The Comprehensive Progress Trans Pacific Partnership is only hours away from being a done deal.
Trade Minister David Parker will join his counterparts from 10 Pacific countries for the signing ceremony in Santiago, Chile early tomorrow morning.
And the Trade Minister is painting the latest TPP trade deal as a middle finger to Donald Trump.
The deal had been on life support after Trump pulled the United States out of the original deal when he became president.
But Parker told Kate Hawkesby the other countries - including Japan, Canada and Mexico - are standing firm.
"Between the 11 countries that are in it, we are saying we're not going to do to each other what the United States is currently proposing to do against New Zealand and other countries in respect of our steel and aluminium exports."
The suspension of 22 provisions makes this a substantially different deal from the old TPP.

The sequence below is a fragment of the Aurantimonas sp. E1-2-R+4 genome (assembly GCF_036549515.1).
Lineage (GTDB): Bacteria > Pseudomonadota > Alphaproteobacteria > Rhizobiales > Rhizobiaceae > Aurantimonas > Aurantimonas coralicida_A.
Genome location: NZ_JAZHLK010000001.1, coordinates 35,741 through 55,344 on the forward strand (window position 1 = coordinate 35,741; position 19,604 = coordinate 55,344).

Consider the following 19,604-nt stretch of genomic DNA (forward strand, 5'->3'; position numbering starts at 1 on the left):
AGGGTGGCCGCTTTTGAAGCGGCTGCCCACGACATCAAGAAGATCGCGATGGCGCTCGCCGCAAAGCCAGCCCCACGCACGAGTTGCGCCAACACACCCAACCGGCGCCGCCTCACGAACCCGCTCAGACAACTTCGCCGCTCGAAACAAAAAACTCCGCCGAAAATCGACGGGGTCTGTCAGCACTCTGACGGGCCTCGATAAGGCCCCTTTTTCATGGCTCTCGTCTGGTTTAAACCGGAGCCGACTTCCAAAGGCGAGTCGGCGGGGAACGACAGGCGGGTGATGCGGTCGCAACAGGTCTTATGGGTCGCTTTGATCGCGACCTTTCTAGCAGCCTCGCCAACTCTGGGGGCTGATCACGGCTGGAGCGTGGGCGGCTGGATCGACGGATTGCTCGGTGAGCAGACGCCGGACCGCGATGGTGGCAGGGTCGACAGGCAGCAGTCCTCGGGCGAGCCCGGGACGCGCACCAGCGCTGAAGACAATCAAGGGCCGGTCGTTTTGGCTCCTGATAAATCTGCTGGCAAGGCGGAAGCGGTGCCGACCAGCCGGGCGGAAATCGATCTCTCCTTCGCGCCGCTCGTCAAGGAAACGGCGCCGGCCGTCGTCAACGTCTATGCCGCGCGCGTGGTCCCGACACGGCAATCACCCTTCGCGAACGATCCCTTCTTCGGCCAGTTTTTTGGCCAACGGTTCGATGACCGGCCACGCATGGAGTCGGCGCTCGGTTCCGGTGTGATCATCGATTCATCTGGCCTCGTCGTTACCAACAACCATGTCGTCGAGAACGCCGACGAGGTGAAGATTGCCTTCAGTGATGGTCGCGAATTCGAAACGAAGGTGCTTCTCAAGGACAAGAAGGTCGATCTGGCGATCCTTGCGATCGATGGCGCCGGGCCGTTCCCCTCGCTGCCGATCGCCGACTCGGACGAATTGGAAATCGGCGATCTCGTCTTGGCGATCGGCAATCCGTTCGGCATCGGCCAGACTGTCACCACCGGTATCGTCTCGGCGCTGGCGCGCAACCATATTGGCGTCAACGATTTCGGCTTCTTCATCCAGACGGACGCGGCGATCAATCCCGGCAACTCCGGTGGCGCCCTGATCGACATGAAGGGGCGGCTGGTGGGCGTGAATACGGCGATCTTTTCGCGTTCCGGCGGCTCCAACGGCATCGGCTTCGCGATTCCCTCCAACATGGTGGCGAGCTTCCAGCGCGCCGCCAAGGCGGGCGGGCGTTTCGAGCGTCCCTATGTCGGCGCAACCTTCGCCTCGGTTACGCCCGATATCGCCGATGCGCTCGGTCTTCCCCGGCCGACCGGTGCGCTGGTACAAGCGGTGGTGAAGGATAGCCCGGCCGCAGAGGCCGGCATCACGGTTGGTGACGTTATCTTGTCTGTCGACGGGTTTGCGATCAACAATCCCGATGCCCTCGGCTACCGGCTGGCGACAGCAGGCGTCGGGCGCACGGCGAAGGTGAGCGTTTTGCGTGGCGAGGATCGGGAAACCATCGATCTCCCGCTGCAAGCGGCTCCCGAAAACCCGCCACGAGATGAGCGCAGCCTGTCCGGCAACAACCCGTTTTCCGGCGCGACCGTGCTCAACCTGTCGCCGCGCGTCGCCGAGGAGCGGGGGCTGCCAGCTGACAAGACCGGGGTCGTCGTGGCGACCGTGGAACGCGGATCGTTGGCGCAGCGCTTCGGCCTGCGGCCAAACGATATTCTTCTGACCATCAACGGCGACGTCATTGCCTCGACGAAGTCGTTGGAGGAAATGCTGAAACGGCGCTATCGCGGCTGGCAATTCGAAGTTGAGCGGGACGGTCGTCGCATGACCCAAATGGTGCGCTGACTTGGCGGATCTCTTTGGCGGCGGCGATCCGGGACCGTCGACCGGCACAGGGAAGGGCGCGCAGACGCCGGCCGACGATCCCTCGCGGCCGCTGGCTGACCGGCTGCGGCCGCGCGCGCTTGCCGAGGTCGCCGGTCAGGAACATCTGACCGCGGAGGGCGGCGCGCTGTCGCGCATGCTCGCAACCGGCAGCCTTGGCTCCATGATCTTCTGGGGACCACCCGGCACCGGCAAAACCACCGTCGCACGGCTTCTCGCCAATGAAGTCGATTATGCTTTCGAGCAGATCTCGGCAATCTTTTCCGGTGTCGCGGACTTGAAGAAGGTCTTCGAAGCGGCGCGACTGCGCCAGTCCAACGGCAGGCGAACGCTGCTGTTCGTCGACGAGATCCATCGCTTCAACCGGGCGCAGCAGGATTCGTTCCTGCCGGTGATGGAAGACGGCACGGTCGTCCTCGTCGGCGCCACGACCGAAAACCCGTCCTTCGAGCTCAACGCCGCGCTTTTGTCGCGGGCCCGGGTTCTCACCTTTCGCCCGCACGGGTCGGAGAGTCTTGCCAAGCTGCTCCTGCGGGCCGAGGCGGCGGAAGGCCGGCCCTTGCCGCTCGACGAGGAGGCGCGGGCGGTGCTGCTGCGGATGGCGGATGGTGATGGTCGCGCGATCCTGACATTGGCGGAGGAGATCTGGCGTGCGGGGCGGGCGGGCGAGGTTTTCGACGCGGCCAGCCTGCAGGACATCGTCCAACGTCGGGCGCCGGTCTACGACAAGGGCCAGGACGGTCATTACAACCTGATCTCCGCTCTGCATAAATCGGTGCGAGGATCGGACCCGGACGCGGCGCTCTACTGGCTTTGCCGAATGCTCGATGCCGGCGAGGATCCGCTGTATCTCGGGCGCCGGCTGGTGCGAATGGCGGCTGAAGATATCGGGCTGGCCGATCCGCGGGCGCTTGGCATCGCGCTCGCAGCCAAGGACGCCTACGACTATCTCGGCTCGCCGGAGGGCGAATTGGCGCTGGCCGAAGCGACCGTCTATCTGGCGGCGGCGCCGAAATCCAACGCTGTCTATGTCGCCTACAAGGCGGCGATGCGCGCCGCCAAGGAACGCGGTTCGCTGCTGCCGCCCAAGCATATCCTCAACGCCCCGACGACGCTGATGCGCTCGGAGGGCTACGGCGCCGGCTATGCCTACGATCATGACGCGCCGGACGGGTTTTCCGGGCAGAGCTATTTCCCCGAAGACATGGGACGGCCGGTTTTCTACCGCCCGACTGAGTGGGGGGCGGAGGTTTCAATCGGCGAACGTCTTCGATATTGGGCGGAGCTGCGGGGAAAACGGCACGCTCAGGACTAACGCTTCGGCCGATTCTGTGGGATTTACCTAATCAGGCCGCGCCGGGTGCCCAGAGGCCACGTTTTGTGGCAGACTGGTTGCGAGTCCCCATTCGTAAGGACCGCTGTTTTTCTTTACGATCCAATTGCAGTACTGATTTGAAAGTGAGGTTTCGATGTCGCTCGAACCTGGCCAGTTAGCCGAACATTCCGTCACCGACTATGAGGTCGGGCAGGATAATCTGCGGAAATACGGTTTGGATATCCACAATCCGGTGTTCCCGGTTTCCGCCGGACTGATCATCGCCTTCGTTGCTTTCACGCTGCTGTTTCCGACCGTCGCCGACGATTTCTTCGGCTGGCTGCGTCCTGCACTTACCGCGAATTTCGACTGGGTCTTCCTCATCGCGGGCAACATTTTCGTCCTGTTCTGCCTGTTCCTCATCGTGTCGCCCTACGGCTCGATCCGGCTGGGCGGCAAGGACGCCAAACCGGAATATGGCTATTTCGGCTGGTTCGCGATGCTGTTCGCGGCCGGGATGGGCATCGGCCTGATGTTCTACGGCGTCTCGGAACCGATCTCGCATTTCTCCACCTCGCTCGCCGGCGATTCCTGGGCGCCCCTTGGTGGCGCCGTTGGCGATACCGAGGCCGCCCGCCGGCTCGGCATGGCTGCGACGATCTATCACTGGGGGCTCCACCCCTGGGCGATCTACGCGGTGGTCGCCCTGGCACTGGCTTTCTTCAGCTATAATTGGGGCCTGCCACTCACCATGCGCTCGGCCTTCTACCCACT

Parker says Donald Trump's moves towards protectionism, make free trade more crucial than ever before.
"New Zealand has to sell the things that we produce well to the rest of the world to pay for our cars and computers that we import. And there are threats to those international trading regimes."
The deal will eliminate 98 per cent of tariffs in a marketplace worth close to $14 trillion.
Parker said the deal would give Kiwi businesses preferential access to Japan - the third biggest economy in the world - Canada, Mexico and Peru for the first time.
The deal had also "increased in importance because of growing threats to the effective operation of the World Trade Organisation", he said.
According to the Ministry of Foreign Affairs and Trade's estimates, the deal is expected to give a $1.2 billion to $4b boost to New Zealand's real gross domestic product.
This included almost $86 million in expected tariff savings for the dairy industry, while the country's exporters would save about $200m in reduced tariffs to Japan alone.
- additional reporting, NZN